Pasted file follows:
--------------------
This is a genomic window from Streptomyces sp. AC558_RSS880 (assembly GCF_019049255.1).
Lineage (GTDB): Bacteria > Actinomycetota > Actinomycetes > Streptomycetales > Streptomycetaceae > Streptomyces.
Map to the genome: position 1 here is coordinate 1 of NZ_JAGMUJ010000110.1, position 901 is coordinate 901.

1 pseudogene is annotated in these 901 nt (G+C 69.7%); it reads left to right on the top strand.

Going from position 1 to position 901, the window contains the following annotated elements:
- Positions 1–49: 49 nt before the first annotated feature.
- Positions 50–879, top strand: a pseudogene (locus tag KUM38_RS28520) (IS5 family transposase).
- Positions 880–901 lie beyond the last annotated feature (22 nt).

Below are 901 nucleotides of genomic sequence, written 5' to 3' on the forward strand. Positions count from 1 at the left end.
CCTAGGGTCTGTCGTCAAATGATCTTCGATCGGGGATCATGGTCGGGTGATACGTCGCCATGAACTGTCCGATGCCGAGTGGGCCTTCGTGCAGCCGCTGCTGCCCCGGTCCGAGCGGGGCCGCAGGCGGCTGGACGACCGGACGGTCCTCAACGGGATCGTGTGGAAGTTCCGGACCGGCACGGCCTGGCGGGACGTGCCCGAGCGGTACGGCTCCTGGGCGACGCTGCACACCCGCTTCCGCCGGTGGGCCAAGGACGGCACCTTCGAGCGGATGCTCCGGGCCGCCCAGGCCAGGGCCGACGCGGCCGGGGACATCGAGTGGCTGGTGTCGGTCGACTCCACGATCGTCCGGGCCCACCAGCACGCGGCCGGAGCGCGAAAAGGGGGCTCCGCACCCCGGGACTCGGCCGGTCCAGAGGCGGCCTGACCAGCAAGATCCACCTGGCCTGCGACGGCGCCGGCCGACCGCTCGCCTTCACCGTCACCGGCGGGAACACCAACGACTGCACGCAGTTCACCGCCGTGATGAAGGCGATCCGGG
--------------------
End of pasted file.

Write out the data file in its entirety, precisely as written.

This is a genomic window from Streptomyces sp. AC558_RSS880 (assembly GCF_019049255.1).
Lineage (GTDB): Bacteria > Actinomycetota > Actinomycetes > Streptomycetales > Streptomycetaceae > Streptomyces.
Map to the genome: position 1 here is coordinate 1 of NZ_JAGMUJ010000110.1, position 901 is coordinate 901.

1 pseudogene is annotated in these 901 nt (G+C 69.7%); it reads left to right on the top strand.

Going from position 1 to position 901, the window contains the following annotated elements:
- Positions 1–49: 49 nt before the first annotated feature.
- Positions 50–879, top strand: a pseudogene (locus tag KUM38_RS28520) (IS5 family transposase).
- Positions 880–901 lie beyond the last annotated feature (22 nt).

Below are 901 nucleotides of genomic sequence, written 5' to 3' on the forward strand. Positions count from 1 at the left end.
CCTAGGGTCTGTCGTCAAATGATCTTCGATCGGGGATCATGGTCGGGTGATACGTCGCCATGAACTGTCCGATGCCGAGTGGGCCTTCGTGCAGCCGCTGCTGCCCCGGTCCGAGCGGGGCCGCAGGCGGCTGGACGACCGGACGGTCCTCAACGGGATCGTGTGGAAGTTCCGGACCGGCACGGCCTGGCGGGACGTGCCCGAGCGGTACGGCTCCTGGGCGACGCTGCACACCCGCTTCCGCCGGTGGGCCAAGGACGGCACCTTCGAGCGGATGCTCCGGGCCGCCCAGGCCAGGGCCGACGCGGCCGGGGACATCGAGTGGCTGGTGTCGGTCGACTCCACGATCGTCCGGGCCCACCAGCACGCGGCCGGAGCGCGAAAAGGGGGCTCCGCACCCCGGGACTCGGCCGGTCCAGAGGCGGCCTGACCAGCAAGATCCACCTGGCCTGCGACGGCGCCGGCCGACCGCTCGCCTTCACCGTCACCGGCGGGAACACCAACGACTGCACGCAGTTCACCGCCGTGATGAAGGCGATCCGGG